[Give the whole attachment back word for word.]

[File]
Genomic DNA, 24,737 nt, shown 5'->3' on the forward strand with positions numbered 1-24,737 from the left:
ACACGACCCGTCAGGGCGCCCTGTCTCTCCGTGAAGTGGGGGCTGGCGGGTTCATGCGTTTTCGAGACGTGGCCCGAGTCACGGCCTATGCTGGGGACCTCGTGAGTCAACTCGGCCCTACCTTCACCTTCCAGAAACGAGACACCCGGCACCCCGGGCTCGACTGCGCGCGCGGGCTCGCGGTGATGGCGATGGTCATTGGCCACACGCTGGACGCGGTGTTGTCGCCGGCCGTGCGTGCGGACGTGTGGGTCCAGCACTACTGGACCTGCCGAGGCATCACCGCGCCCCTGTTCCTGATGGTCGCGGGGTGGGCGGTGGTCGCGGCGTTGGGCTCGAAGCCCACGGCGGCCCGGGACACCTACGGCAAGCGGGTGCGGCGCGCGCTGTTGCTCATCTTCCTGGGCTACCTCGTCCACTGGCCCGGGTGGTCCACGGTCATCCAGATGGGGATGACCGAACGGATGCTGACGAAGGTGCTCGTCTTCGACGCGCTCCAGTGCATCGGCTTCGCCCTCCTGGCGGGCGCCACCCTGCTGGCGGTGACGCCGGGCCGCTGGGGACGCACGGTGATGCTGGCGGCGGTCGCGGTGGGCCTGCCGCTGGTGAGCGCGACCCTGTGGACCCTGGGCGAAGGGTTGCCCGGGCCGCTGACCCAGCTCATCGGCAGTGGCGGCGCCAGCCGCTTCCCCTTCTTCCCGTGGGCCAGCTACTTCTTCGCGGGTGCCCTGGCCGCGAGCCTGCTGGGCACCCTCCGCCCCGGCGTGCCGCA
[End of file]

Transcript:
Genomic DNA, 24,737 nt, shown 5'->3' on the forward strand with positions numbered 1-24,737 from the left:
ACACGACCCGTCAGGGCGCCCTGTCTCTCCGTGAAGTGGGGGCTGGCGGGTTCATGCGTTTTCGAGACGTGGCCCGAGTCACGGCCTATGCTGGGGACCTCGTGAGTCAACTCGGCCCTACCTTCACCTTCCAGAAACGAGACACCCGGCACCCCGGGCTCGACTGCGCGCGCGGGCTCGCGGTGATGGCGATGGTCATTGGCCACACGCTGGACGCGGTGTTGTCGCCGGCCGTGCGTGCGGACGTGTGGGTCCAGCACTACTGGACCTGCCGAGGCATCACCGCGCCCCTGTTCCTGATGGTCGCGGGGTGGGCGGTGGTCGCGGCGTTGGGCTCGAAGCCCACGGCGGCCCGGGACACCTACGGCAAGCGGGTGCGGCGCGCGCTGTTGCTCATCTTCCTGGGCTACCTCGTCCACTGGCCCGGGTGGTCCACGGTCATCCAGATGGGGATGACCGAACGGATGCTGACGAAGGTGCTCGTCTTCGACGCGCTCCAGTGCATCGGCTTCGCCCTCCTGGCGGGCGCCACCCTGCTGGCGGTGACGCCGGGCCGCTGGGGACGCACGGTGATGCTGGCGGCGGTCGCGGTGGGCCTGCCGCTGGTGAGCGCGACCCTGTGGACCCTGGGCGAAGGGTTGCCCGGGCCGCTGACCCAGCTCATCGGCAGTGGCGGCGCCAGCCGCTTCCCCTTCTTCCCGTGGGCCAGCTACTTCTTCGCGGGTGCCCTGGCCGCGAGCCTGCTGGGCACCCTCCGCCCCGGCGTGCCGCA